Actually, I’m a bit behind the times. La rentrée (end of holidays, back to school, work etc) really started last week. However, you notice its continuing effects for a while afterwards. It’s more of an institution in France than in the UK.
I wrote a post a couple of months ago, about summer in SW France. In many ways la rentrée is just a reversal of that. Holidaymakers mysteriously disappear overnight; the number of stalls at the market halves between one week and the next; you can find a space to park in the village; the supermarket hasn’t sold out of milk or the boulangerie out of bread by 11 am; and the number of fêtes and other events has reduced drastically.
I won’t go into detail about all that. But every season has its rituals and symbols. La rentrée, the beginning of autumn, has some hallmarks without which we would be lost, even if we don’t like some of them.
TV Adverts and Magazines
The French advertising industry realises that there is no longer much call for ads selling sun cream. So what better way to while away those darkening evenings than to take up a new hobby? For example, for “€2.99 seulement” you can buy the first issue of a magazine that will take you through every step of building a model Spanish galleon, complete with essential parts and paint.
And Que Choisir (the French version of the UK consumer watchdog magazine, Which) resumes its assault on the SF. He receives at least one communication per week exhorting him to take out a subscription, always wrongly addressed but it gets here anyway.
Unsolicited Sales Calls
Have you got a problem with woodworm, draughts or hard water? Do you want to install double glazing or solar panels? Don’t worry, every day aux heures de repas (mealtimes) you will receive a call from a company that has the solution. You answer, thinking it was the call you were expecting, to be greeted by a stream of machine-gun fire French. It still takes me a while to penetrate this wall of sales-speak before I decline their kind offer.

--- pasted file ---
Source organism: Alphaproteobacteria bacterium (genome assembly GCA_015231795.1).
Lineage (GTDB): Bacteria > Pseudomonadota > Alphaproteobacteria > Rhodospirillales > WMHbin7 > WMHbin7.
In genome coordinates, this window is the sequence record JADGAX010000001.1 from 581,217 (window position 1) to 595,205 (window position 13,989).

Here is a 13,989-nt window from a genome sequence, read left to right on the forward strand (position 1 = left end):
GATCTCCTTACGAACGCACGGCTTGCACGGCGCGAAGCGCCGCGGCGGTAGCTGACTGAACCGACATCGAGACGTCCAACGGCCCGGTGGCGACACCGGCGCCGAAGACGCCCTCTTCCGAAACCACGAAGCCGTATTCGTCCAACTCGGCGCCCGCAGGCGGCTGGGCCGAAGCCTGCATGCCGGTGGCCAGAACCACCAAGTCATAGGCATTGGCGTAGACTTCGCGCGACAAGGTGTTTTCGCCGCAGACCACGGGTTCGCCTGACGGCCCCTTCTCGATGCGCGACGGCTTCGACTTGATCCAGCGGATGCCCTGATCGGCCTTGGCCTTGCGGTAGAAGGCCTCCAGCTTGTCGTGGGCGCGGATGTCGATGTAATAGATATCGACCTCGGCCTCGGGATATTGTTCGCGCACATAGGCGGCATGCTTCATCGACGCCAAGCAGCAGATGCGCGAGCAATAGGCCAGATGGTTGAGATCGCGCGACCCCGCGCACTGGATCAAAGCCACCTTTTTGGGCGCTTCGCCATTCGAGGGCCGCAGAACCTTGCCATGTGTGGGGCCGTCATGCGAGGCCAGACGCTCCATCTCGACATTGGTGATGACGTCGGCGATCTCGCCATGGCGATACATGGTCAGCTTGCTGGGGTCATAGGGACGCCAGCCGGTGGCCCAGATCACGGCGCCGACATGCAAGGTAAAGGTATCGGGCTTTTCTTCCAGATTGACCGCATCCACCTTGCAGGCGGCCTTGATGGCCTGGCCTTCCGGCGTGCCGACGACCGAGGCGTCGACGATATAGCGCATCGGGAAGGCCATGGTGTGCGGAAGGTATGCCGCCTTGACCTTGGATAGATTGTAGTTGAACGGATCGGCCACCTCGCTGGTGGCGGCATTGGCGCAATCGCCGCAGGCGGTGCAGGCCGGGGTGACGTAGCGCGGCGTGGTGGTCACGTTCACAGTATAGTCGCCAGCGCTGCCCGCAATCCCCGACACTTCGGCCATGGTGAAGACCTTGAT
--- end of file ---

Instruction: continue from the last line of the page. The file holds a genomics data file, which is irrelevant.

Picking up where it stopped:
Although EDF (Electricité de France) are good in a crisis, they are offensively persistent when it comes to trying to sell us solar panels. They are not interested if you are over 70, since the payback time is presumably so long that you won’t be around to benefit. I have resorted to telling them that I am a septuagenarian to get rid of them. Somehow the message doesn’t get passed on. They still call.
Supermarket merchandise changes overnight
Two weeks ago, barbecue equipment and swimming pool products were in your face. Now they have disappeared or are relegated to an obscure shelf that you scour the shop to find, even though the temperatures are still easily high enough for barbecuing and swimming. Instead, back-to-school equipment and winter clothes have replaced them. Want sandals, swimsuits or T-shirts? Too late. You’ll have to make do with boots and winter coats.
La chasse starts up again
Go into any sports shop or garden/agricultural equipment supplier and you will see weapons of mass destruction on display. Everything you need to wage war on the local wildlife, plus essential accessories. One weekend soon a salvo of shots will mark the start of the hunt. Around here has been a réserve for the past three years, i.e. no hunting is permitted to allow the game to regenerate. We don’t yet know if that designation will continue this year.
We’ve cut and stacked all our wood
And here it is during and after.
We got through rather a lot during the cold spell in February. So we decided to order eight cubic metres, which we hope will tide us over. Our supplier delivers it in metre lengths and we cut it into 33 cm logs so it fits in our woodburner. Cutting and stacking is hard work and it took us five afternoon sessions this year. It’s very satisfying, though, seeing it all neatly piled up and ready for use.
Which reminds me, we must get the chimney swept. Our chimney sweep, M. Garcia, is a charming man who always replaces the flue of the woodburner the wrong way round. He got his first name, Erly, because he was a premature baby. His parents asked the doctor to choose the name, but his English was a little wayward (I know: why did he choose an English word?).
It might have its annoyances, but I love this time of year here. I like the freshness in the morning followed by still-hot days. I like seeing the fruits and nuts ripening on the trees, even if the nuthatches and woodpeckers get all our hazelnuts before we do. And even though summer has finished, autumn represents new beginnings and fresh pleasures to enjoy here in France.
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